PHA says health funds best placed to deliver access to dental care

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Private Healthcare Australia has used its submission to a Senate inquiry to restate the position of private health insurers as the major funding source of dental services.

Over 14.5 million Australians, 55 per cent of the population, have extras covering dental. Dental is the largest area of expenditure by private health insurance under extras cover, representing around 55 per cent of benefits.

Private Healthcare Australia CEO Dr Rachel David said, “Private health insurance is currently the most effective funding mechanism for dental services in Australia. Health funds use contracted billing arrangements with dental practitioners to sustainably pay higher rebates for treatment in exchange for no or known out-of-pocket costs.”

Out-of-pocket costs for dental services provided through health funds have been static from 2010-11 to 2021-22.

The association said this contrasts sharply with government-run programs.

Services covered by the Medicare Benefits Scheme have experienced sharp increases in out-of-pocket expenses from 2010-11 to 2021- 22, including general practice (up 63 per cent), medical specialists (up 98 per cent), and allied health (up 95 per cent).

Private health insurers pay over $3 billion each year in benefits for dental.

Benefits paid by private health insurers have also increased as a share of all spending on dental services, from 14.4 per cent in 2009-10 to 20.2 per cent in 2020-21.

“The Private Health Insurance Rebate is a key factor in supporting Australians' access to dental services. The vast majority of health fund members are not rich – 42 per cent have a taxable income of $50,000 per year or less, and for 10 per cent of these the aged pension is their only income,” said Dr David.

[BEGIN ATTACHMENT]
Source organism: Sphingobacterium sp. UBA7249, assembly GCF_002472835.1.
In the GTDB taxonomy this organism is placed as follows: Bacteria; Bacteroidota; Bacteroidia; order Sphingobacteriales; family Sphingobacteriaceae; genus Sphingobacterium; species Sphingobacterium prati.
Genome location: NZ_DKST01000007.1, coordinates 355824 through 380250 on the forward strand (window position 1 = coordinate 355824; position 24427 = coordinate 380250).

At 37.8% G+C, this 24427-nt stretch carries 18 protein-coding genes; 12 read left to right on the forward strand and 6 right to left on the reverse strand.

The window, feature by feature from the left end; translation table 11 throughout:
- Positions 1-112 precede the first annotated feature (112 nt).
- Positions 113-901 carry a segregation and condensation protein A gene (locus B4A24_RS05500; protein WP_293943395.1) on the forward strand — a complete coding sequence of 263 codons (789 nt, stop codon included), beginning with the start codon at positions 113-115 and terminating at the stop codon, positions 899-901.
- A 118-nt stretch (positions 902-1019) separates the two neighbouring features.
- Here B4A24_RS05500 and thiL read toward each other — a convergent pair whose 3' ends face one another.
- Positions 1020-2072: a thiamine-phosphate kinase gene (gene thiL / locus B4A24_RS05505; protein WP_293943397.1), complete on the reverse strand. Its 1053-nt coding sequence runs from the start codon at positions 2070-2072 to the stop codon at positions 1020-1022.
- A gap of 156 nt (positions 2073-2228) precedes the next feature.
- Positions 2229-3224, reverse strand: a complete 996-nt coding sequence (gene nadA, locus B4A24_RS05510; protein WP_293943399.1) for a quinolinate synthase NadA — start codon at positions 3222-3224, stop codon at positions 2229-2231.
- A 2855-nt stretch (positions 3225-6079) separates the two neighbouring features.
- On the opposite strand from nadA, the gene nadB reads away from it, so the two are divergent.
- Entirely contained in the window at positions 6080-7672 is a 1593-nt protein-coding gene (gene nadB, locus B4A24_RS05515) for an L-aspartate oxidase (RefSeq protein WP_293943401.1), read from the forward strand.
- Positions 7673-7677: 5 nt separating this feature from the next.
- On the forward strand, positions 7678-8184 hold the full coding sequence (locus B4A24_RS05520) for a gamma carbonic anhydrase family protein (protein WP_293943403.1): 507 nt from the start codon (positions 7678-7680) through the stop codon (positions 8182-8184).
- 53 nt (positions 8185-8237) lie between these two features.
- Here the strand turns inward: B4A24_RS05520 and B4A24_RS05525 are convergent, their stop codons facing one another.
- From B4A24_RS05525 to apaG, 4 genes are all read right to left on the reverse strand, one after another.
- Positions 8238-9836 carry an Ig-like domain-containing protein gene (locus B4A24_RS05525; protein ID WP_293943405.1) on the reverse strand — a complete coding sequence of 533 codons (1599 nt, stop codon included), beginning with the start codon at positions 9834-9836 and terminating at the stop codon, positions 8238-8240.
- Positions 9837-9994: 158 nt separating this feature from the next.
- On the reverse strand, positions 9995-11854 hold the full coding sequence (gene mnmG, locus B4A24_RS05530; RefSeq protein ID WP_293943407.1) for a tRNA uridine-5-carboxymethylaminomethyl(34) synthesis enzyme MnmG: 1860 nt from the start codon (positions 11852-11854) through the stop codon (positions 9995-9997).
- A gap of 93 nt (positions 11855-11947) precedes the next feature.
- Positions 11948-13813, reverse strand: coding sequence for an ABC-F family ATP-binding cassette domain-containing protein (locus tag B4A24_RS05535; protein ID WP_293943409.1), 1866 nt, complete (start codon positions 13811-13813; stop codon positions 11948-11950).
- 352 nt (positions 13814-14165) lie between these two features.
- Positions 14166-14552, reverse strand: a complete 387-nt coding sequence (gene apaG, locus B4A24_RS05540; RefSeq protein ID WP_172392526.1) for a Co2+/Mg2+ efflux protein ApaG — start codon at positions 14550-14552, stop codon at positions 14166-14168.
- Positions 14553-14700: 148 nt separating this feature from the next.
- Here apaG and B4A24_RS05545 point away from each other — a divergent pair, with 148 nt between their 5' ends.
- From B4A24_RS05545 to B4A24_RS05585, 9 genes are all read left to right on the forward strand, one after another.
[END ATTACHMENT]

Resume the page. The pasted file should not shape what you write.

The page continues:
“Increasing the rebate for people on very low incomes, particularly as cost of living pressures escalate, is a more effective and fairer use of resources than the introduction of a universal subsidy for dental. Including dental care in Medicare is not an equitable solution as the wealthy would receive exactly the same rebate from Medicare as people living below the poverty line, those who are homeless, and Australians living in areas where access to care is severely limited.

“The Albanese Government has recognised the principles of Medicare require greater support for the more vulnerable across the community through targeted measures in the 2023-24 Federal Budget to improve access to primary care. The inclusion of dentistry to Medicare would simply subsidise the wealthy and exacerbate the existing workforce distribution problems.

“In addition, Commonwealth-funded dental schemes have been plagued with criticisms including that services are restricted, incentives to dentists to participate are inadequate, over-servicing and potential fraud.

“Health funds support a more targeted approach to assist the vulnerable and have the expertise to deliver a future Commonwealth-funded scheme that avoids the challenges faced by previous government dental programs,” added Dr David.